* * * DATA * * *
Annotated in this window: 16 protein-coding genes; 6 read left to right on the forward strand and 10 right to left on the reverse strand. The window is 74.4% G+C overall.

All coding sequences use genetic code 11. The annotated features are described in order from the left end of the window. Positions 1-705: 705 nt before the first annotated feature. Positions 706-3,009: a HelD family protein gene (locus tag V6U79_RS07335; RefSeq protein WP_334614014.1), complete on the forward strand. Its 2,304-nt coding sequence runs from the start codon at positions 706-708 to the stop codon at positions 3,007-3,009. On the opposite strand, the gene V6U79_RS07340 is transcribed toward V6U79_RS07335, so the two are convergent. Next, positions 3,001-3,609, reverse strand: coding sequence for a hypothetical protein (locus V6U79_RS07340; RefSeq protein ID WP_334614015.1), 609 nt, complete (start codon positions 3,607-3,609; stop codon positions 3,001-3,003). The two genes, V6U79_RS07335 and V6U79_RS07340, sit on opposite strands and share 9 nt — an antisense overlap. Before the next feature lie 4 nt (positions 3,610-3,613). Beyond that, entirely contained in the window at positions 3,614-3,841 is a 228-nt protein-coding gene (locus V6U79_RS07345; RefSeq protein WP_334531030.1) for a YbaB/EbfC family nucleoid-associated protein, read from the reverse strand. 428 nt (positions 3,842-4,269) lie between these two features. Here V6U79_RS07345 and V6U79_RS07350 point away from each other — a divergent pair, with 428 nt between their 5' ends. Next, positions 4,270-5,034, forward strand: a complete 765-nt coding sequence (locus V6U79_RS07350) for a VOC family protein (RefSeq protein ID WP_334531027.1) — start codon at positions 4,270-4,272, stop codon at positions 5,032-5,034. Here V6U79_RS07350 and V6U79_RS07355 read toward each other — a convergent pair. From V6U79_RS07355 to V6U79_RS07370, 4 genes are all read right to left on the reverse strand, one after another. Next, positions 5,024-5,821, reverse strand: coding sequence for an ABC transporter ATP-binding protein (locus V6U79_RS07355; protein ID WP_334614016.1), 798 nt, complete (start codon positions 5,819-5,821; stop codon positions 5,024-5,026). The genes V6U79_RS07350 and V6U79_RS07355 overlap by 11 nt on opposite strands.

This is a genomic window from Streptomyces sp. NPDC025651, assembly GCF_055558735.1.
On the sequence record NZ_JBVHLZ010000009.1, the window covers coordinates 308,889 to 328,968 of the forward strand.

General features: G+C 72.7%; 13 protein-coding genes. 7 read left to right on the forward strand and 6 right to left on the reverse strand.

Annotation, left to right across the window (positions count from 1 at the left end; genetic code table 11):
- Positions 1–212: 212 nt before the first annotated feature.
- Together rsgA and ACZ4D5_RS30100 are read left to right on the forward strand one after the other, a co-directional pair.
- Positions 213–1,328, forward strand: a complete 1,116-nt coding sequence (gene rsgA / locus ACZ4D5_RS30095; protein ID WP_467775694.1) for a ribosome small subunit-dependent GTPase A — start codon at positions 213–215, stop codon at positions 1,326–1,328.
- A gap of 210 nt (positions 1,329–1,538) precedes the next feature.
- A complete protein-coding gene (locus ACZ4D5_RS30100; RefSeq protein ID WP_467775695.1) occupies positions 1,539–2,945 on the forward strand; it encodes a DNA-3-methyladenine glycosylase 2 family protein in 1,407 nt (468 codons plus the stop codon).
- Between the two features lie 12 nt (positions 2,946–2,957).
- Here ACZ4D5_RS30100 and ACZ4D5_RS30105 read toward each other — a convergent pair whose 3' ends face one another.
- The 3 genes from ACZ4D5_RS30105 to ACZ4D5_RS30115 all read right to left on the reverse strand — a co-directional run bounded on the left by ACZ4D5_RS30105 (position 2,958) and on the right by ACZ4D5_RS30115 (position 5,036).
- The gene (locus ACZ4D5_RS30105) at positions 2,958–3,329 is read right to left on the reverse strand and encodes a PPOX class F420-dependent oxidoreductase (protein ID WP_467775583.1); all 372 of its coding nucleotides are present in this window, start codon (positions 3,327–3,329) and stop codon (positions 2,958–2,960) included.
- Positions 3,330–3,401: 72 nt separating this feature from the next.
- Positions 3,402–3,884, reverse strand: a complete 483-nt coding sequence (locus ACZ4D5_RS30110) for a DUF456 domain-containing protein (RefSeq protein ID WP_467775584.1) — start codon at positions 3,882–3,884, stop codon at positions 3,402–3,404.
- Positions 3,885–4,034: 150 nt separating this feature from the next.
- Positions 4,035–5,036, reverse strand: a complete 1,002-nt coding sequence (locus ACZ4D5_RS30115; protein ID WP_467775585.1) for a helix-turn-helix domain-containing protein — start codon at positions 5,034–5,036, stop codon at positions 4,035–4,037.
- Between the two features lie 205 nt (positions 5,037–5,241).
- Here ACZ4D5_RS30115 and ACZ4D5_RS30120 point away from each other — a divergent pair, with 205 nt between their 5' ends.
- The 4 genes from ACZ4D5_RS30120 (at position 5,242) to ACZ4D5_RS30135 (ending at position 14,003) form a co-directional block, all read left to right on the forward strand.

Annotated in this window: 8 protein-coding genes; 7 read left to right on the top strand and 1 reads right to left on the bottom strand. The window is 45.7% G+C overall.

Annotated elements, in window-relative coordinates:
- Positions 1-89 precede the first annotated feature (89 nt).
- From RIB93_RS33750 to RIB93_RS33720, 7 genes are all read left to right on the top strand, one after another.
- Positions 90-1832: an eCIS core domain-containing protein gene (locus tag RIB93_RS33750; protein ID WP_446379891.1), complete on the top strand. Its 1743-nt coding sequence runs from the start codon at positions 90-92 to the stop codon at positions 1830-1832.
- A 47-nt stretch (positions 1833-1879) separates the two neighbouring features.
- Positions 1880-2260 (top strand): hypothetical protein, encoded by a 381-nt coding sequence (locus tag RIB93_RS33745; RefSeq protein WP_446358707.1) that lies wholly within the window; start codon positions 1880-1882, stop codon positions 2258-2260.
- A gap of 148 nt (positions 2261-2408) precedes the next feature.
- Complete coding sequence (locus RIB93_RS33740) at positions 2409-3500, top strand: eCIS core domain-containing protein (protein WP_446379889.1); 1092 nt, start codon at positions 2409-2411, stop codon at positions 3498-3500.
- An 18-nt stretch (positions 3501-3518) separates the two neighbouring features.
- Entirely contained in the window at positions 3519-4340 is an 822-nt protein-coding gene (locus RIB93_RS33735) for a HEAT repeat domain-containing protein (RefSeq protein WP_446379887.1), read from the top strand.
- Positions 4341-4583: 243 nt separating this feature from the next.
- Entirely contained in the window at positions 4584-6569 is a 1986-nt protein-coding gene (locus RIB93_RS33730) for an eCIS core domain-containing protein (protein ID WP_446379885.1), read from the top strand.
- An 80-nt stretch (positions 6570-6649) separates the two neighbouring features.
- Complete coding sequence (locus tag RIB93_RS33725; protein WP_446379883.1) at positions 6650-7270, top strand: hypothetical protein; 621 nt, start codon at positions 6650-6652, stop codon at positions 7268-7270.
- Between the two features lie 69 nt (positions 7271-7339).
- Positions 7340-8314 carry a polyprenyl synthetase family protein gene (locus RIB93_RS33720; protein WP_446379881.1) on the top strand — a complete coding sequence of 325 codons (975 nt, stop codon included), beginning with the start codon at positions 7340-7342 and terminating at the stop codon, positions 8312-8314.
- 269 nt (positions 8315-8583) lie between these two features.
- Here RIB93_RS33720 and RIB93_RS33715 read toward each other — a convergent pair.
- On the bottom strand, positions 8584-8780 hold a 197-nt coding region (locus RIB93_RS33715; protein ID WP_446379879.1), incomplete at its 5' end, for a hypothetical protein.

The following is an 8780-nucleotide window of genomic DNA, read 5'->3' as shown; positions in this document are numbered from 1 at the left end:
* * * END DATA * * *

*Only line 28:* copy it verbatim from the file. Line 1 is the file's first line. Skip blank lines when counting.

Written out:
- A 47-nt stretch (positions 1833-1879) separates the two neighbouring features.